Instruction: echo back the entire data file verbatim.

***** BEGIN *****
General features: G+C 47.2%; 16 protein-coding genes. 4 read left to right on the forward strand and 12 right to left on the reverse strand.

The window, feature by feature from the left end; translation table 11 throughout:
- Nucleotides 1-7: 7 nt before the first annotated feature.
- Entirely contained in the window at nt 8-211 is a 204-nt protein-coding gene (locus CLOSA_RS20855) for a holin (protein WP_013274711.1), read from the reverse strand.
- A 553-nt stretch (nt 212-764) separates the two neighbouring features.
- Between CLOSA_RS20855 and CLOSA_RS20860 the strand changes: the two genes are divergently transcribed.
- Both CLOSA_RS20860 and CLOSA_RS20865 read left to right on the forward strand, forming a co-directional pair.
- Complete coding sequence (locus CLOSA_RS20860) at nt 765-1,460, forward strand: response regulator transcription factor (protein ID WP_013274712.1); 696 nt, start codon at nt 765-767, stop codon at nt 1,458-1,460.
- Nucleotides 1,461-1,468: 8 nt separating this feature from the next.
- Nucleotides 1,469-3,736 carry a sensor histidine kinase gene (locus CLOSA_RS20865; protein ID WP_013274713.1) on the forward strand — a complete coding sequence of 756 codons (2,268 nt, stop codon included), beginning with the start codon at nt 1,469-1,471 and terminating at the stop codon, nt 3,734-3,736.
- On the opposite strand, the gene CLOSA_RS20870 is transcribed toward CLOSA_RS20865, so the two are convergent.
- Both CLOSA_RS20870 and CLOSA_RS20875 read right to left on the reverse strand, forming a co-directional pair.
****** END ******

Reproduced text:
General features: G+C 47.2%; 16 protein-coding genes. 4 read left to right on the forward strand and 12 right to left on the reverse strand.

The window, feature by feature from the left end; translation table 11 throughout:
- Nucleotides 1-7: 7 nt before the first annotated feature.
- Entirely contained in the window at nt 8-211 is a 204-nt protein-coding gene (locus CLOSA_RS20855) for a holin (protein WP_013274711.1), read from the reverse strand.
- A 553-nt stretch (nt 212-764) separates the two neighbouring features.
- Between CLOSA_RS20855 and CLOSA_RS20860 the strand changes: the two genes are divergently transcribed.
- Both CLOSA_RS20860 and CLOSA_RS20865 read left to right on the forward strand, forming a co-directional pair.
- Complete coding sequence (locus CLOSA_RS20860) at nt 765-1,460, forward strand: response regulator transcription factor (protein ID WP_013274712.1); 696 nt, start codon at nt 765-767, stop codon at nt 1,458-1,460.
- Nucleotides 1,461-1,468: 8 nt separating this feature from the next.
- Nucleotides 1,469-3,736 carry a sensor histidine kinase gene (locus CLOSA_RS20865; protein ID WP_013274713.1) on the forward strand — a complete coding sequence of 756 codons (2,268 nt, stop codon included), beginning with the start codon at nt 1,469-1,471 and terminating at the stop codon, nt 3,734-3,736.
- On the opposite strand, the gene CLOSA_RS20870 is transcribed toward CLOSA_RS20865, so the two are convergent.
- Both CLOSA_RS20870 and CLOSA_RS20875 read right to left on the reverse strand, forming a co-directional pair.